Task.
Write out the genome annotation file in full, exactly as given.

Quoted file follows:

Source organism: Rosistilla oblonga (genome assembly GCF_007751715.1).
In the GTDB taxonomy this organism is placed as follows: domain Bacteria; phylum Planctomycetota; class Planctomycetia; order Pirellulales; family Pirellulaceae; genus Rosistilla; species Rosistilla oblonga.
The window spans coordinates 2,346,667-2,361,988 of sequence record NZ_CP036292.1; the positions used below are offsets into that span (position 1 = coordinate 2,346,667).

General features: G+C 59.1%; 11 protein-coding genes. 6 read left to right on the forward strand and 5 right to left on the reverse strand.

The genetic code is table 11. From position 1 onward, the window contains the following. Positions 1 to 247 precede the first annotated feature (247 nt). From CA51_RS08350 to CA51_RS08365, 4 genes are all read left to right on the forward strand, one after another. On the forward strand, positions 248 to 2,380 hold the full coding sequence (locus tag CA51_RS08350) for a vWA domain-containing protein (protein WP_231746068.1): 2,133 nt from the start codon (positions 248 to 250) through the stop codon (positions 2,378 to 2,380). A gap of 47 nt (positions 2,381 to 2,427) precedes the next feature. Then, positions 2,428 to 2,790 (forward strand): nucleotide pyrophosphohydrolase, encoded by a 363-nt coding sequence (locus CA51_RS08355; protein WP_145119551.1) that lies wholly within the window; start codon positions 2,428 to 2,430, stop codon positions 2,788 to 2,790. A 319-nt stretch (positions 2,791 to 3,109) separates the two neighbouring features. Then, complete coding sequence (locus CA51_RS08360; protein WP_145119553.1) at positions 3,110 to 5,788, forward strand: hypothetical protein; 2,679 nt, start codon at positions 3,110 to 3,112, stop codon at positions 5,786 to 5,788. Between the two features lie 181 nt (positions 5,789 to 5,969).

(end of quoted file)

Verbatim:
Source organism: Rosistilla oblonga (genome assembly GCF_007751715.1).
In the GTDB taxonomy this organism is placed as follows: domain Bacteria; phylum Planctomycetota; class Planctomycetia; order Pirellulales; family Pirellulaceae; genus Rosistilla; species Rosistilla oblonga.
The window spans coordinates 2,346,667-2,361,988 of sequence record NZ_CP036292.1; the positions used below are offsets into that span (position 1 = coordinate 2,346,667).

General features: G+C 59.1%; 11 protein-coding genes. 6 read left to right on the forward strand and 5 right to left on the reverse strand.

The genetic code is table 11. From position 1 onward, the window contains the following. Positions 1 to 247 precede the first annotated feature (247 nt). From CA51_RS08350 to CA51_RS08365, 4 genes are all read left to right on the forward strand, one after another. On the forward strand, positions 248 to 2,380 hold the full coding sequence (locus tag CA51_RS08350) for a vWA domain-containing protein (protein WP_231746068.1): 2,133 nt from the start codon (positions 248 to 250) through the stop codon (positions 2,378 to 2,380). A gap of 47 nt (positions 2,381 to 2,427) precedes the next feature. Then, positions 2,428 to 2,790 (forward strand): nucleotide pyrophosphohydrolase, encoded by a 363-nt coding sequence (locus CA51_RS08355; protein WP_145119551.1) that lies wholly within the window; start codon positions 2,428 to 2,430, stop codon positions 2,788 to 2,790. A 319-nt stretch (positions 2,791 to 3,109) separates the two neighbouring features. Then, complete coding sequence (locus CA51_RS08360; protein WP_145119553.1) at positions 3,110 to 5,788, forward strand: hypothetical protein; 2,679 nt, start codon at positions 3,110 to 3,112, stop codon at positions 5,786 to 5,788. Between the two features lie 181 nt (positions 5,789 to 5,969).